If I could vote for Britain’s EU status from an eight hour time zone away, I would vote to keep the UK in Europe for many reasons. However, as an American and an investor in startup tech companies in the UK and throughout Europe, I must deal with the reality of the situation and assess: Is this going to make London and UK-based businesses less attractive to me?
The answer: unlikely.
The UK and London technology scene is robust, and companies and entrepreneurs are resilient. There may even be some long-term advantages to Brexit.
In the short-term, however, there is likely to be a lot of pain. Brexit is throwing up hurdles everywhere – uncertainty among employees on their immigration status and uncertainty about customs, trading rules, and data policies. Yes, it is chaos. All of this is making it difficult for businesses to plan being based in the UK, with some of the most worrisome issues centring around the immigration status of some of their EU employees. Businesses deal with challenges all the time and, in many ways, solving problems is the core of business. Brexit just happens to be another challenge that turns up the heat on everyone.
London the Technology Capital
Most people would consider London to be the technology capital of Europe, and Paris a close second. This week, a report by Innovate Finance showed that investment in the UK fin-tech (financial technology) sector rose to a record-breaking $3.3 billion – an increase of 18% from the prior year. London and Partners, which is closely affiliated with the City of London, also put out a report that London attracted more foreign tech professionals than any other major European city including both EU and non-EU individuals, making the point that EU membership aside, London undoubtedly is a tech destination.
I believe that the biggest issue with Brexit by far is the potential impact on immigration. Living in Silicon Valley, I can tell you that immigration here has been a major contributor to our region’s success. Silicon Valley would not have existed and would not continue to exist without the individuals who have immigrated into the community. How immigration will be treated under Brexit is still a mystery – and I am hopeful for the UK that they find a path forward that does not shut down immigration and worker visas.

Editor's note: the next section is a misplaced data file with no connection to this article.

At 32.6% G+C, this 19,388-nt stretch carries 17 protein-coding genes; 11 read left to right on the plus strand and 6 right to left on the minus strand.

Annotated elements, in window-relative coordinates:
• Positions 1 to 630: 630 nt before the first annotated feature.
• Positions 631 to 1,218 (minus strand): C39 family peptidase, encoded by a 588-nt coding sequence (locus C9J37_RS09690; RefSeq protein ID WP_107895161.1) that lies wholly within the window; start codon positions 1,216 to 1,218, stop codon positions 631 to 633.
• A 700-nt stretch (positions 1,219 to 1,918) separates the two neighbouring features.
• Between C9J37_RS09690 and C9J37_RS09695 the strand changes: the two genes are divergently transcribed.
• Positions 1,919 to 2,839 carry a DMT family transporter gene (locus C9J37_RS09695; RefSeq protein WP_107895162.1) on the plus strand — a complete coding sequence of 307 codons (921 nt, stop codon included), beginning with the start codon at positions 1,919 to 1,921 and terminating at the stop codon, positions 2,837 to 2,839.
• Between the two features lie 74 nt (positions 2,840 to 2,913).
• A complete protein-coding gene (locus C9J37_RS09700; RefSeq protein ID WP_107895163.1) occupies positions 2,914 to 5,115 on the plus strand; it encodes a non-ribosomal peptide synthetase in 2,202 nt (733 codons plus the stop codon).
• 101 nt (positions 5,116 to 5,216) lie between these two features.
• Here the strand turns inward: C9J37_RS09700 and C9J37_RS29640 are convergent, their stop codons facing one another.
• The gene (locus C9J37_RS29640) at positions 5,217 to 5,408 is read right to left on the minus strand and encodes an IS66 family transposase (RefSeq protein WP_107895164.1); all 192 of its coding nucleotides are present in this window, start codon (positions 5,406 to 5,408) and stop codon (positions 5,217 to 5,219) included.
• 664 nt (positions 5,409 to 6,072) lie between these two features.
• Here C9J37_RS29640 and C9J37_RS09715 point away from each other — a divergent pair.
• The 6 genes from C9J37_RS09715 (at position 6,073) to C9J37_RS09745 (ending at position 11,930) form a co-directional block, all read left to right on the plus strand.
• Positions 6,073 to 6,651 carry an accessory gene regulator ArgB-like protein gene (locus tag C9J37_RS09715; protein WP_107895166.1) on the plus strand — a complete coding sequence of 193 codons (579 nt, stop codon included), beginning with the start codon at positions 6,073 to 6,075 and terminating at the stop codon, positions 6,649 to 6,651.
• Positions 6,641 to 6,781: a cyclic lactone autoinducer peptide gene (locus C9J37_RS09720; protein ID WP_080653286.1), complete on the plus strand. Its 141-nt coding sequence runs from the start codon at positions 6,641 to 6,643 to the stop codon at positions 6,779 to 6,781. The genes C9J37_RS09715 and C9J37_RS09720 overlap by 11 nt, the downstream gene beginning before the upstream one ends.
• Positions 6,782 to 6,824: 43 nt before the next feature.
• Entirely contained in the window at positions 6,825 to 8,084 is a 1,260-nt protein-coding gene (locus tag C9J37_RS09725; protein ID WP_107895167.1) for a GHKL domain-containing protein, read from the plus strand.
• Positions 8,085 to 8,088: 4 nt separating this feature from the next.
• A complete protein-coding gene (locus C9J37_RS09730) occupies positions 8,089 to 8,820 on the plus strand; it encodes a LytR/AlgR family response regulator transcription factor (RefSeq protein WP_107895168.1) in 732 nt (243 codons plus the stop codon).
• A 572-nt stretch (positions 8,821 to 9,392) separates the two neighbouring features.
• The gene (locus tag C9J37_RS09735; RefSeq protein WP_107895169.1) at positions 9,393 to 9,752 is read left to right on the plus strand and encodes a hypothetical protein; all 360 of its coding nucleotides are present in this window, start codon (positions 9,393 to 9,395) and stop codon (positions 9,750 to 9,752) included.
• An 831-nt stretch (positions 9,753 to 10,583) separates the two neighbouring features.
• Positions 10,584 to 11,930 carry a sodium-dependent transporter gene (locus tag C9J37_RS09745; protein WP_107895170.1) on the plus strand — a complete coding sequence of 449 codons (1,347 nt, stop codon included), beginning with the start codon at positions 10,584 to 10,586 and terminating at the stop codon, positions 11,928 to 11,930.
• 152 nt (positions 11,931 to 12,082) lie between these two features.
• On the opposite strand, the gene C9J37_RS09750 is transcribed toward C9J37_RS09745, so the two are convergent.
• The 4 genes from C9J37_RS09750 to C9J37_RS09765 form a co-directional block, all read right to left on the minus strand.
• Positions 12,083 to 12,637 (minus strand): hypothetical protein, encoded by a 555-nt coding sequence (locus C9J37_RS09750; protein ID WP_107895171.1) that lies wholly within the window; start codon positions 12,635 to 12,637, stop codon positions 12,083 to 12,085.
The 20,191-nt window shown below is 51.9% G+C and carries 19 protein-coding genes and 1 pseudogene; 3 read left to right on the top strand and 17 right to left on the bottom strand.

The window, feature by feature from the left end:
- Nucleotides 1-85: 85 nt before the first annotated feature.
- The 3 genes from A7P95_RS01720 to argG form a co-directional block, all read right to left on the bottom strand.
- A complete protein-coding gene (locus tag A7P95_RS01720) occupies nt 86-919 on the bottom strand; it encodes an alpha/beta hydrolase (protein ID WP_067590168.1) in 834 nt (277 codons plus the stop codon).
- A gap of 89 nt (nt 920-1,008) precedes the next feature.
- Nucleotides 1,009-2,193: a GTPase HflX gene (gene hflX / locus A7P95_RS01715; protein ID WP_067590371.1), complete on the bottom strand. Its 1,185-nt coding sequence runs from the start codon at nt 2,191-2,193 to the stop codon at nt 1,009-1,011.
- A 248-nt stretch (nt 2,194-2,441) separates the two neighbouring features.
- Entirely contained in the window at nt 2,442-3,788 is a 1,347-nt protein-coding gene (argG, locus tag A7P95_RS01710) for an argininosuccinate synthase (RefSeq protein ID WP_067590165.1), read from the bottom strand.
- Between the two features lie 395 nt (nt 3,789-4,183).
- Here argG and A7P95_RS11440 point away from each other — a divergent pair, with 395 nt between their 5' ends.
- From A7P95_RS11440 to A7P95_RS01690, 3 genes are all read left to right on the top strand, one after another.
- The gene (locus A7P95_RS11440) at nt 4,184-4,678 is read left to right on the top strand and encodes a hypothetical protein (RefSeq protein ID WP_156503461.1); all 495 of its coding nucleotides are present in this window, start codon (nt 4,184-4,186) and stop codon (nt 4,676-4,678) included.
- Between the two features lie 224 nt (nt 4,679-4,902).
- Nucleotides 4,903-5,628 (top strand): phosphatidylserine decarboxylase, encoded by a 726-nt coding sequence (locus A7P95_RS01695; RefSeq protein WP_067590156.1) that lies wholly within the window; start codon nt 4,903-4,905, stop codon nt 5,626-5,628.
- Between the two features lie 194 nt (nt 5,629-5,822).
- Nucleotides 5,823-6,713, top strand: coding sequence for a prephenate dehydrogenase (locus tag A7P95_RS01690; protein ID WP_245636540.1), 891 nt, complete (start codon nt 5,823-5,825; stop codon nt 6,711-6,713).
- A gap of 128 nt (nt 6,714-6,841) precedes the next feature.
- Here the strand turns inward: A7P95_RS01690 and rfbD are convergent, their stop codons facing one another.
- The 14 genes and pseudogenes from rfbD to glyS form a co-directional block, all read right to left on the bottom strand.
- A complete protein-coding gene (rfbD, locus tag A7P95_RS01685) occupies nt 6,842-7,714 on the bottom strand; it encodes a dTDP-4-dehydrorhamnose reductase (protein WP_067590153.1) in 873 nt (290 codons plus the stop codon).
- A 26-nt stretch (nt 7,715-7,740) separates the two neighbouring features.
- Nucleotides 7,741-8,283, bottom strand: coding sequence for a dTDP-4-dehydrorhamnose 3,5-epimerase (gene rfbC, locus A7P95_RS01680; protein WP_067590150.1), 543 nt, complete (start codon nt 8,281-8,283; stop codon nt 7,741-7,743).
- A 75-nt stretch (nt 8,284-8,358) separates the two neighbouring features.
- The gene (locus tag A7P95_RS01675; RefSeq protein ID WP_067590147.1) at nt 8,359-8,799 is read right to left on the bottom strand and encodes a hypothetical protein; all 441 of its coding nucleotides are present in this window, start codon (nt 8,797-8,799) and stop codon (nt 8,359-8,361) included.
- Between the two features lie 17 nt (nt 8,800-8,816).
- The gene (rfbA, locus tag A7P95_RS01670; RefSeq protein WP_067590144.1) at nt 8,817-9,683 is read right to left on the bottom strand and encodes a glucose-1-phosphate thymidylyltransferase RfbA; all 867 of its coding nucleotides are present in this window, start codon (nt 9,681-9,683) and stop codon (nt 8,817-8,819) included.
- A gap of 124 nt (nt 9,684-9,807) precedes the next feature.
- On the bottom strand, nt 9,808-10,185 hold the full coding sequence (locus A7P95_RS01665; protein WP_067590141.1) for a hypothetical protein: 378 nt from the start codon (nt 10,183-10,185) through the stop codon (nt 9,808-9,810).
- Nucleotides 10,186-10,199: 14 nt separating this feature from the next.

Investment flows to where the talent is
Ultimately, investment and capital will flow to where opportunity exists. We have heard of big businesses like Sony and Bloomberg packing their head office boxes and heading to Amsterdam. While the taxman may be panicking, investors are eagerly watching the fallout. Not every employee wants to unroot their families and head abroad. Many talented IT professionals could set up their own startups. The UK makes it easy for US businesses to move to Europe – not only because of its EU status but also because of the shared English language. Considering the UK’s economic size and significance, businesses looking to Europe might still make the UK their first stop even if the UK leaves the EU.
Data laws won’t change
There are some potential issues for tech companies if Brexit happens. One example is GDPR, the broad data privacy standards the EU has put in place to protect consumers. In theory, if the UK leaves the EU, they will no longer need to follow the same standards. Many claim this will be confusing; I do not think so. In fact, in January the Minister for Data Protection, Pat Breen, said that “GDPR explicitly provides for mechanisms to facilitate the transfer of personal data in the event of the UK becoming a third country.” The reality is that even here in the US, we are adopting standards that are very similar to GDPR if not using GDPR as a defacto guideline (for reasons maybe outside the scope of this article).
For the service sector, tariffs and trading rules are small matters
Additionally, most of the businesses that we invest in are software or SaaS (software as a service) businesses. Selling software is subject to VAT and there will possibly be some impact within the EU, but in the long run – against the backdrop of world markets – it is not going to change the course of technology in the UK. Since there is little manufacturing involved with most technology companies, all of the complications concerning matters such as tariffs, customs bureaucracy, and long lines at the border will not nearly have the same impact. For other businesses, such as agriculture and automotive services, the impact will be much more severe, but the UK’s GDP comes predominantly from the service sector.
I can’t imagine that the tax benefits of staying in the EU would deliver any long term sustainable benefit anyway. As the saying goes, death and taxes are unavoidable – regardless of country. In the long term, the UK will have more control over policy. There will undoubtedly be benefits to the technology sector – they just might be hard to see right now in all the chaos.
Businesses are resilient. Digital Shadows, one of Storm Ventures’s investments which is based in the UK, has gone through a tumultuous time planning for the uncertainty of Brexit, but like all successful startups, they’re riding it out and already have set up operations outside of the EU including the US. In the broader scheme, technology companies have the potential to become global business whether they are in the EU or not. It just might be a little bumpy along the way.
Originally published in The UK Newspaper